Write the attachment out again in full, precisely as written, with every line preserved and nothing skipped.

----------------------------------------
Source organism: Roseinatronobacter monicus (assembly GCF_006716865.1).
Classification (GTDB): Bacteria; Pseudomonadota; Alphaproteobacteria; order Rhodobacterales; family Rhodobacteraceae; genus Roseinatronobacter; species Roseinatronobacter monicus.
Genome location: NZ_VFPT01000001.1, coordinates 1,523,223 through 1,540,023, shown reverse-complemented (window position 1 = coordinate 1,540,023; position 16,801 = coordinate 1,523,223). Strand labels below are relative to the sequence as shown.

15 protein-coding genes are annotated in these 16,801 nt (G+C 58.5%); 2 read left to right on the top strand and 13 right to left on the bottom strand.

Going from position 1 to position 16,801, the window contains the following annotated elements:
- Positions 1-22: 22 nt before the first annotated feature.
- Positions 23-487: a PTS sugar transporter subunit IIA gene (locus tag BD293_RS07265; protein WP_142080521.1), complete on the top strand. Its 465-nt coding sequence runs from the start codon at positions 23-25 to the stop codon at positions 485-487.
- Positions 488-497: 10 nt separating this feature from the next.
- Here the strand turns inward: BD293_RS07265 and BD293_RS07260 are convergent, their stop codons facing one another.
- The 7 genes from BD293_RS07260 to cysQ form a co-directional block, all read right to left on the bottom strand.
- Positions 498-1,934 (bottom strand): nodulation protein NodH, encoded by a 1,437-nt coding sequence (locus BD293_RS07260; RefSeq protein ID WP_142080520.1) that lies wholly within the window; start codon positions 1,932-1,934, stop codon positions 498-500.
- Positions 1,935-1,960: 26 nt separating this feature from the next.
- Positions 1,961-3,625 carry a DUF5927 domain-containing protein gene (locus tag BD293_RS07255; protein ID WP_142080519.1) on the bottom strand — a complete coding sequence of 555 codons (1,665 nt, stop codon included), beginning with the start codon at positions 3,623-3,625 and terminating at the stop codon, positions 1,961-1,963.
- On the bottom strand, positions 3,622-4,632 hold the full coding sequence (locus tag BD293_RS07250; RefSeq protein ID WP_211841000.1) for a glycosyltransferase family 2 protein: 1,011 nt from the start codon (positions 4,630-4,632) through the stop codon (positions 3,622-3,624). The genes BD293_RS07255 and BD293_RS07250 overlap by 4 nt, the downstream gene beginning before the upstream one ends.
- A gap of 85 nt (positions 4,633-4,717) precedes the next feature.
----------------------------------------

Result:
Source organism: Roseinatronobacter monicus (assembly GCF_006716865.1).
Classification (GTDB): Bacteria; Pseudomonadota; Alphaproteobacteria; order Rhodobacterales; family Rhodobacteraceae; genus Roseinatronobacter; species Roseinatronobacter monicus.
Genome location: NZ_VFPT01000001.1, coordinates 1,523,223 through 1,540,023, shown reverse-complemented (window position 1 = coordinate 1,540,023; position 16,801 = coordinate 1,523,223). Strand labels below are relative to the sequence as shown.

15 protein-coding genes are annotated in these 16,801 nt (G+C 58.5%); 2 read left to right on the top strand and 13 right to left on the bottom strand.

Going from position 1 to position 16,801, the window contains the following annotated elements:
- Positions 1-22: 22 nt before the first annotated feature.
- Positions 23-487: a PTS sugar transporter subunit IIA gene (locus tag BD293_RS07265; protein WP_142080521.1), complete on the top strand. Its 465-nt coding sequence runs from the start codon at positions 23-25 to the stop codon at positions 485-487.
- Positions 488-497: 10 nt separating this feature from the next.
- Here the strand turns inward: BD293_RS07265 and BD293_RS07260 are convergent, their stop codons facing one another.
- The 7 genes from BD293_RS07260 to cysQ form a co-directional block, all read right to left on the bottom strand.
- Positions 498-1,934 (bottom strand): nodulation protein NodH, encoded by a 1,437-nt coding sequence (locus BD293_RS07260; RefSeq protein ID WP_142080520.1) that lies wholly within the window; start codon positions 1,932-1,934, stop codon positions 498-500.
- Positions 1,935-1,960: 26 nt separating this feature from the next.
- Positions 1,961-3,625 carry a DUF5927 domain-containing protein gene (locus tag BD293_RS07255; protein ID WP_142080519.1) on the bottom strand — a complete coding sequence of 555 codons (1,665 nt, stop codon included), beginning with the start codon at positions 3,623-3,625 and terminating at the stop codon, positions 1,961-1,963.
- On the bottom strand, positions 3,622-4,632 hold the full coding sequence (locus tag BD293_RS07250; RefSeq protein ID WP_211841000.1) for a glycosyltransferase family 2 protein: 1,011 nt from the start codon (positions 4,630-4,632) through the stop codon (positions 3,622-3,624). The genes BD293_RS07255 and BD293_RS07250 overlap by 4 nt, the downstream gene beginning before the upstream one ends.
- A gap of 85 nt (positions 4,633-4,717) precedes the next feature.